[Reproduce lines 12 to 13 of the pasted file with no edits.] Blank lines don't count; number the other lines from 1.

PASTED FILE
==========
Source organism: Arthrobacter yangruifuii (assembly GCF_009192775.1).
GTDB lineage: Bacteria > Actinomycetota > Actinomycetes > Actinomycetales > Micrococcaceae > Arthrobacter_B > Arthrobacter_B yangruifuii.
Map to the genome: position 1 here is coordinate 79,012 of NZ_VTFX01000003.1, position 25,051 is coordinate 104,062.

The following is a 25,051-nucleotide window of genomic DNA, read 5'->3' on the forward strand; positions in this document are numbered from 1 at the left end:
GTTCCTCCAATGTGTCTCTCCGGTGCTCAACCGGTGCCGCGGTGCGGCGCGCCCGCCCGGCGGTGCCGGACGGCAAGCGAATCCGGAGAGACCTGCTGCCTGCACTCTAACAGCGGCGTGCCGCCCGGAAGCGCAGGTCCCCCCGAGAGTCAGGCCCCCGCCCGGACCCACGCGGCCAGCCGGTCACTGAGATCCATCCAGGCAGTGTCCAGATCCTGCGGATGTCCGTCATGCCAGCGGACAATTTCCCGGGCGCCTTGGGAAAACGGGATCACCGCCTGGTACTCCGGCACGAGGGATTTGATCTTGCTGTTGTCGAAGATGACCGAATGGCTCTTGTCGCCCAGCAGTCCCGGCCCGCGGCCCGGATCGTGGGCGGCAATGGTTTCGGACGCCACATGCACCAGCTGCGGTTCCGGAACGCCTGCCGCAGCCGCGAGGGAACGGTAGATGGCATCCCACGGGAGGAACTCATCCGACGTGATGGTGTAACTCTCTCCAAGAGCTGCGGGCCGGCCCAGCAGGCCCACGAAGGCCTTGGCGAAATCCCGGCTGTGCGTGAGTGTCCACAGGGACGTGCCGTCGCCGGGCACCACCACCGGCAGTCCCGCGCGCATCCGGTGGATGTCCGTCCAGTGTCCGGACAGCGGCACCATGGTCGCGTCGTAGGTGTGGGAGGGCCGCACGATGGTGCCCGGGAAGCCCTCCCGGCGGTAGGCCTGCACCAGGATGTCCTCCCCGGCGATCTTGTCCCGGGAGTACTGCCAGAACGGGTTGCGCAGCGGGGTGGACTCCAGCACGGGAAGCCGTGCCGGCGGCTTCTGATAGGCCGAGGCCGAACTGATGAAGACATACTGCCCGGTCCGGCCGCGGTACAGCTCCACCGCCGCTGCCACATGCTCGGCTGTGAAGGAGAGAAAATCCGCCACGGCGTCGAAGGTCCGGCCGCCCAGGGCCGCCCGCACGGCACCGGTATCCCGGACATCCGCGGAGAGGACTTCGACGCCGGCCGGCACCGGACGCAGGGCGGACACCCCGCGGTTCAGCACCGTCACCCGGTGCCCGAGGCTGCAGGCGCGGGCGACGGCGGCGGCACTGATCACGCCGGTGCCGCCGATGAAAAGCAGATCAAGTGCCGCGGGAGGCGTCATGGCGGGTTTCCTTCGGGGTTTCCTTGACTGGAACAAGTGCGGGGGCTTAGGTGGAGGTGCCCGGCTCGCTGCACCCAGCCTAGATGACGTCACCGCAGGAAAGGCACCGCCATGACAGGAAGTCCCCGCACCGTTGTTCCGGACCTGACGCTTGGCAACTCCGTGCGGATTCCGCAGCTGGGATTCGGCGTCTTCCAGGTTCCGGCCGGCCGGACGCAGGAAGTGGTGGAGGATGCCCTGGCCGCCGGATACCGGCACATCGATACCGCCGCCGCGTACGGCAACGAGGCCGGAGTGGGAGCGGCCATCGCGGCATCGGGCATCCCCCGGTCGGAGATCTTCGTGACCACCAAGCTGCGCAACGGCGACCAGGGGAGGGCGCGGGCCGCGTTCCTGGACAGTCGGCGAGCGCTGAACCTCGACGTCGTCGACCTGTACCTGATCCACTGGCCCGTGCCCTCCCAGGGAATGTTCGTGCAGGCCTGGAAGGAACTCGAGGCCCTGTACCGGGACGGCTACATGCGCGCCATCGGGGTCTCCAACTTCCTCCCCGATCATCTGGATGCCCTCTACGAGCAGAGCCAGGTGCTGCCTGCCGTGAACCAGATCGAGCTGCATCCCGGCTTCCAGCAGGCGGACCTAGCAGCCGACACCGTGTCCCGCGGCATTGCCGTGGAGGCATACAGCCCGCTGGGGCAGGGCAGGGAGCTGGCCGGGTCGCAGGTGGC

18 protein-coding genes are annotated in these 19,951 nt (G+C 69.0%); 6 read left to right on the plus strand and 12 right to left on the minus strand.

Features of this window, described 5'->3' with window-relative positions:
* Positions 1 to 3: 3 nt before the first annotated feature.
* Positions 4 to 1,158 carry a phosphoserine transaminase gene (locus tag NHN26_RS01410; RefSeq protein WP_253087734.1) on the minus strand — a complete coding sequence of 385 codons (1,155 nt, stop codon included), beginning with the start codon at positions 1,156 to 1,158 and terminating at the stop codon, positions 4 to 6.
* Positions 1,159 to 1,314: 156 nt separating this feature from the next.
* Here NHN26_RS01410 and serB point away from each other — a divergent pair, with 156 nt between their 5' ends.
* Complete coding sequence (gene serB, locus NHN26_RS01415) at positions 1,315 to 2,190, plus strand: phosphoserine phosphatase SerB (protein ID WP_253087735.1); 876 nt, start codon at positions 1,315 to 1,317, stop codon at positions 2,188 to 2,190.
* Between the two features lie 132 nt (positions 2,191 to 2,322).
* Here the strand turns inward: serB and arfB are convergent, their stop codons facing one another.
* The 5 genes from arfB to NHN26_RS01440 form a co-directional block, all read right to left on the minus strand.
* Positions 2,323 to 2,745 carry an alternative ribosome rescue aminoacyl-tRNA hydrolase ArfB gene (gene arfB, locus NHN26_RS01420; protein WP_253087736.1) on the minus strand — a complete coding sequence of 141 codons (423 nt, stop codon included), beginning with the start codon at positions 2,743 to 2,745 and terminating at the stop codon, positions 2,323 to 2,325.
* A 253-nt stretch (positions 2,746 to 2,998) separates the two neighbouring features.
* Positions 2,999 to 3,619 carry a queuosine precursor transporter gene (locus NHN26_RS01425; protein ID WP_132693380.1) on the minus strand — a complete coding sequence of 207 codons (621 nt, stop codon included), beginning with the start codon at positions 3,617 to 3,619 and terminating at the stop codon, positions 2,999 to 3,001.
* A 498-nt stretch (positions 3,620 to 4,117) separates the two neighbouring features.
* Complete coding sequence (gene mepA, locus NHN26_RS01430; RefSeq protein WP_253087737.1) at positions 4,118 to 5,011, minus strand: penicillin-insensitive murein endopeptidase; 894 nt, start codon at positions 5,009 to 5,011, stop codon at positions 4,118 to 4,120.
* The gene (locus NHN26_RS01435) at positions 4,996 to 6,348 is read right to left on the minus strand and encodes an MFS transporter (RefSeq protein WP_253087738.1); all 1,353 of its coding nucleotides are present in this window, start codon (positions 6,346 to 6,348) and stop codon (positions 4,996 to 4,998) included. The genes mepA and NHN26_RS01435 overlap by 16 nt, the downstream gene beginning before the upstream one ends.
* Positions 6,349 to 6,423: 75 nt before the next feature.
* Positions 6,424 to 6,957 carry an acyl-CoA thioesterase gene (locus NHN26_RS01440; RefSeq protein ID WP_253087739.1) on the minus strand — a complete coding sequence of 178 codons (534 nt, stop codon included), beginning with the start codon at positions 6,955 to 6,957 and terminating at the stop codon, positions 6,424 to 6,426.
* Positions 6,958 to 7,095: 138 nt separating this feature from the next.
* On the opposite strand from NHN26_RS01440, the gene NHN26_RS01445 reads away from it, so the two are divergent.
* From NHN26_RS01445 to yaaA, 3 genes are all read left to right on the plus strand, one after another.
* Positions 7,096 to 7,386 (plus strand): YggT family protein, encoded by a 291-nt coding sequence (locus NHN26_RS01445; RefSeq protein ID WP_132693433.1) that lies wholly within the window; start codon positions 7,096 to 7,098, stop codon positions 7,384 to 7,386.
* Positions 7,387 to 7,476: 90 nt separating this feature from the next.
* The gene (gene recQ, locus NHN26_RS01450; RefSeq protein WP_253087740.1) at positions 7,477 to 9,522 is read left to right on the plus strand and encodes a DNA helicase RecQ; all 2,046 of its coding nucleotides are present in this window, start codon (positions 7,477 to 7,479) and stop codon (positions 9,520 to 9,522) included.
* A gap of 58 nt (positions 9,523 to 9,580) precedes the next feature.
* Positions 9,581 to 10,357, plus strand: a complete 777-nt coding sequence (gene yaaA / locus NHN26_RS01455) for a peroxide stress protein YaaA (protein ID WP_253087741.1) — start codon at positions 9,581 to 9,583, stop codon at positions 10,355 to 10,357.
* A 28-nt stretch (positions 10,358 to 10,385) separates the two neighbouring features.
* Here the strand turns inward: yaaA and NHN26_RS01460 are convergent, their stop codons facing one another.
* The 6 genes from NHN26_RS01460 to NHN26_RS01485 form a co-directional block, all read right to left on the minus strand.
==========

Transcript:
* Complete coding sequence (gene serB, locus NHN26_RS01415) at positions 1,315 to 2,190, plus strand: phosphoserine phosphatase SerB (protein ID WP_253087735.1); 876 nt, start codon at positions 1,315 to 1,317, stop codon at positions 2,188 to 2,190.
* Between the two features lie 132 nt (positions 2,191 to 2,322).